Cutting a Dash through the 21st Century


Sipping Gin at Sipsmith


An unassuming alleyway in Chiswick leads to a world of twisting metal pipes and alchemical urns – amongst which sit three proud copper chambers where some serious magic happens. I paid a visit to the Sipsmith gin distillery to discover how some of this magic works. If there is one alcoholic drink that is so deeply embedded in London’s history and character, it is surely gin. Despite its Dutch origins (more detail here), the London Dry type of gin is as English as they come. And yet… Despite the 18th Century seeing gin knocked up in bath tubs and cooking pots all over town, production in London has steadily declined over the decades until only a couple of distilleries were left.


The good chaps at Sipsmith decided to rectify this state of affairs back in 2006 by opening London’s first copper gin distillery since 1820. Today boutique gin is a growing trend, but eight years ago this was not quite the case. It was, in fact, such a long time since anyone had issued a distiller’s licence that no one in our dear Brittannic Majesty’s Government knew how to go about it. The Customs and Excise Office had to make up the process from scratch.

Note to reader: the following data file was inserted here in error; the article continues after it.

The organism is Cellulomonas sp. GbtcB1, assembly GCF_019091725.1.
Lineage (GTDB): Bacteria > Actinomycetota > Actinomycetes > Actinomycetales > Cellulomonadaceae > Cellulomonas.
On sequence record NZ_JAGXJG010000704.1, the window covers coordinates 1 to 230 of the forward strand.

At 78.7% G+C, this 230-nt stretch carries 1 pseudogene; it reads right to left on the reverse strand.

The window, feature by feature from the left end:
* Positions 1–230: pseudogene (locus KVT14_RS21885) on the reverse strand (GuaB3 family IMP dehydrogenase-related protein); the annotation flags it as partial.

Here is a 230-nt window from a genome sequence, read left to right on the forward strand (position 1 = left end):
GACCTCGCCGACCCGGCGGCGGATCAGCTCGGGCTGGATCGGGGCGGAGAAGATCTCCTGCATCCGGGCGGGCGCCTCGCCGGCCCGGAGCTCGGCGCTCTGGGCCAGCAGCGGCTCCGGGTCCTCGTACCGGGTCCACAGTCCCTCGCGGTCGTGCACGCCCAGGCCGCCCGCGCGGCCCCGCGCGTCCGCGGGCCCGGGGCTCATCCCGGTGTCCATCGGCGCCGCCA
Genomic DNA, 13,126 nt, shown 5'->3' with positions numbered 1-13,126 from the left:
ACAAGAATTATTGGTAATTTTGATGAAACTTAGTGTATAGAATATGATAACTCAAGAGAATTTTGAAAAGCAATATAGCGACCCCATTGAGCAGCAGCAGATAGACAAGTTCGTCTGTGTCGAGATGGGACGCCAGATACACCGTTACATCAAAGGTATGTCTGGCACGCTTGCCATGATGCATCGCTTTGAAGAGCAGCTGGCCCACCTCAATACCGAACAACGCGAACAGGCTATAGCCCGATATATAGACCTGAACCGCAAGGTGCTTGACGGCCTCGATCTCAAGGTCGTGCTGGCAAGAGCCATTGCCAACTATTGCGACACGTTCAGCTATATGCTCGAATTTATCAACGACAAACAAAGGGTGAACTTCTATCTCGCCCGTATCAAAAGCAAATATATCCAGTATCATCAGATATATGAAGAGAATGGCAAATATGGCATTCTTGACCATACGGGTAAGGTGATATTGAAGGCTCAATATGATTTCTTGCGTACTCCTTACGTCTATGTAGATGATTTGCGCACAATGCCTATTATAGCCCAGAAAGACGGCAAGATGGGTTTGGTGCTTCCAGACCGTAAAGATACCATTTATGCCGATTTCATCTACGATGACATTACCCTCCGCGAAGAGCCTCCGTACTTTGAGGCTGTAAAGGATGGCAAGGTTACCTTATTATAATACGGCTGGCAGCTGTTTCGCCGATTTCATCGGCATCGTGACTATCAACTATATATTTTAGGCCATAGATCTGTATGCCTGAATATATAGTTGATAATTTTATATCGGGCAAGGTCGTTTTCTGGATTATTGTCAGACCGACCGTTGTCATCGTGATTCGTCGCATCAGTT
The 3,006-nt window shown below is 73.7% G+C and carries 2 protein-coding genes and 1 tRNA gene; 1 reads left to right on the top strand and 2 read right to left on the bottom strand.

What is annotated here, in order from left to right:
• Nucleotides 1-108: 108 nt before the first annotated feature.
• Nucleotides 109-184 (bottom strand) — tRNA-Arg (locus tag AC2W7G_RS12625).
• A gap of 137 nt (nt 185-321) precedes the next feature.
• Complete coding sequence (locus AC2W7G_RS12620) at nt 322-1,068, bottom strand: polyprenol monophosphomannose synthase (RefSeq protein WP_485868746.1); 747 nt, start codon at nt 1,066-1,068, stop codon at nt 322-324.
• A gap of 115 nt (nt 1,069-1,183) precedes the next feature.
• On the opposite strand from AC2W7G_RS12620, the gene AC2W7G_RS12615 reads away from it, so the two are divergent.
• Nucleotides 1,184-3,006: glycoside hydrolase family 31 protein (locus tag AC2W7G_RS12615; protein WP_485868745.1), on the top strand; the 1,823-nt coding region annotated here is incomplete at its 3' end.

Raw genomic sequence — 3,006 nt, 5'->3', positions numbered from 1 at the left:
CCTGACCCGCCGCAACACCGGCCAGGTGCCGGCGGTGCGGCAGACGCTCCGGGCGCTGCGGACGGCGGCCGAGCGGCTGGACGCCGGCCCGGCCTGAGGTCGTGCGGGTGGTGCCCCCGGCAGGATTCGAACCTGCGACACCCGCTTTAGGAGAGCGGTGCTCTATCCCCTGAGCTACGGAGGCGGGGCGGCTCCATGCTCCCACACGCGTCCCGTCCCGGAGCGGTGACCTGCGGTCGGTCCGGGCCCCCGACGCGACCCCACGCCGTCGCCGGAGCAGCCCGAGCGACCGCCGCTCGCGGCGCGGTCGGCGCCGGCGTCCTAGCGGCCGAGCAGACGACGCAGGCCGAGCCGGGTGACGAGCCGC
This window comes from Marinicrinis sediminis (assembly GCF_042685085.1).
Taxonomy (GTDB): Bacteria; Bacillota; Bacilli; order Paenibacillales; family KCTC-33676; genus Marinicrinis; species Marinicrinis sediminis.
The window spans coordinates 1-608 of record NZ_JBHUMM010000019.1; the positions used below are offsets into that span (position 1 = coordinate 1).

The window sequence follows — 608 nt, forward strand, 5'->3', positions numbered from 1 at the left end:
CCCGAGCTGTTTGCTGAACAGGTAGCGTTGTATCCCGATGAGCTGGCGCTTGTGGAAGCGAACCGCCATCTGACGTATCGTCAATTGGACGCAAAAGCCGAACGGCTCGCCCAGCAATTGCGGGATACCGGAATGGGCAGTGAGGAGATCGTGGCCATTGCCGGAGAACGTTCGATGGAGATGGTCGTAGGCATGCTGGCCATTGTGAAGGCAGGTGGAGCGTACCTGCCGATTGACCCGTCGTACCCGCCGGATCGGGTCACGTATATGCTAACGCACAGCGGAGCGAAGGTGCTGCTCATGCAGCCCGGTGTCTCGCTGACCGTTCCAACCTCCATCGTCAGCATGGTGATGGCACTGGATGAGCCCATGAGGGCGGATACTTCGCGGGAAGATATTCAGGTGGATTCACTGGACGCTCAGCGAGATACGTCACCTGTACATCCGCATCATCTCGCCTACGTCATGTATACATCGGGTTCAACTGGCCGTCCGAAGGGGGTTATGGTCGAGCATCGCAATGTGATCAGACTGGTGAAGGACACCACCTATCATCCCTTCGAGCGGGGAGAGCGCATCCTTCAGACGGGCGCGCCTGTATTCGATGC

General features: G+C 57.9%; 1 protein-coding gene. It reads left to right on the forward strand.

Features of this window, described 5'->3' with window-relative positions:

Our host for the evening visit was the entertaining Briony, who supplied the history as well as the booze to sample. A splendid G&T was followed by tastings of gin, vodka, sloe gin, damson vodka and something called VJOP – Very Junipery Over Proof (and boy, was it junipery!) All of the spirits were decidedly excellent; especially drunk neat and savoured slowly. The sloe gin was probably the best I’ve ever tasted. Sipsmith have successfully put the London back into London Dry – the most delicately flavoured of the gins – and have to be heartily commended for doing so.


The Sipsmith distillery runs regular tours so I’d suggest paying a visit should you get the chance. It’s incidentally located not more than a drunken stumble from Hogarth’s roundabout, named after the chap who painted Gin Lane of course – that 18th Century caricature of the evils of gin, a drink that is a decidedly classier tipple today.


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